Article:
The massive bioscience construction projects going on at the UConn Health Center in Farmington are on time and on budget, according to officials.
Project managers took NBC Connecticut on an exclusive tour inside the renovated research building which is attached the hospital as well as the massive Jackson Labs facility.
"It's going to be a very modern building showing who we are," said Zbig Lukomski, the facility manager for Jackson Labs.
The state-of-the-art facility is where researchers will study human genomes and conduct stem cell research. Jackson Labs, which has its headquarters in Bar Harbor, Maine is opening the facility on the UConn Health Center campus with help from the state.
$291 million was given to the lab. $192 is a forgivable construction loan and $99 million is for research grants.
"We are are on time, we are on budget," said Lukomski.
Much of the exterior of the building is complete. More than 200 construction workers are now feverishly working on the inside. They're building labs, classrooms and a spacious open air lobby with lots of windows.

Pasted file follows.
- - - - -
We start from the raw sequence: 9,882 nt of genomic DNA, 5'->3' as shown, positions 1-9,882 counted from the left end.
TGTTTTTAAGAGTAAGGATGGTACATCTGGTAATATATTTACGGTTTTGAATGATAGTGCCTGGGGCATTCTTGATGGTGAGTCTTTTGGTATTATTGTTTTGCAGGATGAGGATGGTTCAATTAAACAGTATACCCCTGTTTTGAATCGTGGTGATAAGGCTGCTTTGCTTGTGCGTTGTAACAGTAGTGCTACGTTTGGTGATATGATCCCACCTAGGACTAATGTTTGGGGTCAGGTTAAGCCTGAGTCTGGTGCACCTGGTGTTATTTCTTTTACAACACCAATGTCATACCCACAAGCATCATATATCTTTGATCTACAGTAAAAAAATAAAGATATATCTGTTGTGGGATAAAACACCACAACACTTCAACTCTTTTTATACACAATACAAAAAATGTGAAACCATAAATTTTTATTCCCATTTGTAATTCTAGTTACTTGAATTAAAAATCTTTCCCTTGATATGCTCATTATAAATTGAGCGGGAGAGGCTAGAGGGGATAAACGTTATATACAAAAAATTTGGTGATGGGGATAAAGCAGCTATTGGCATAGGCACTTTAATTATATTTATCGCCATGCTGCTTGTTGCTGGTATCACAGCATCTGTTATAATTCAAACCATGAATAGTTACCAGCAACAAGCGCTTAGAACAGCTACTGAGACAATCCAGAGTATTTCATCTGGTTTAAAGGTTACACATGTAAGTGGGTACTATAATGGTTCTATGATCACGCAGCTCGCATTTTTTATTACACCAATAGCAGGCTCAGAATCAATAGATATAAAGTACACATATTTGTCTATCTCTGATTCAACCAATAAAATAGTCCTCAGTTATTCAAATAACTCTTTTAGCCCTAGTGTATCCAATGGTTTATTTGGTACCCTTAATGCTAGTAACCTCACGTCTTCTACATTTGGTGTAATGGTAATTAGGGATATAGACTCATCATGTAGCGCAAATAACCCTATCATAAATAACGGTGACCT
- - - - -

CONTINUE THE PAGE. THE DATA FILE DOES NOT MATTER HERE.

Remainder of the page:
"When we open the door in October of 2014 we expect to have over 100 employees occupying this building," said Yuhui Rogers, the site director for Jackson Labs.
There are currently 12 researchers already doing work at an off-site temporary location.
The UConn Health Center is also undergoing a massive renovation and expansion.
More than $500 million in state bonding funds is being spent to help with the construction of a new outpatient building, hospital town and renovation of the research building.
"You have to have the right facilities to attract the superstars," said Tom Trutter, an associate vice president at UConn Health Center.
Trutter gave NBC Connecticut an exclusive look at the new research space. Parts of the 1960s era building was gutted and new larger lab space is in its place.
"You can see that the corridors are much wider," said Trutter.
Dr. Annabelle Rodriguez moved from Johns Hopkins Medical Center in Baltimore because of the new research opportunities at UConn. She is working on targeted therapies for patients.
"The benefit of personalized medicine is to do better treatment," said Rodriguez.
She believes the state investment in the Farmington campus and biomedical research will have a big economic impact.
"There are really great jobs that could sustain neighborhoods and towns in Connecticut and elsewhere," said Rodriguez.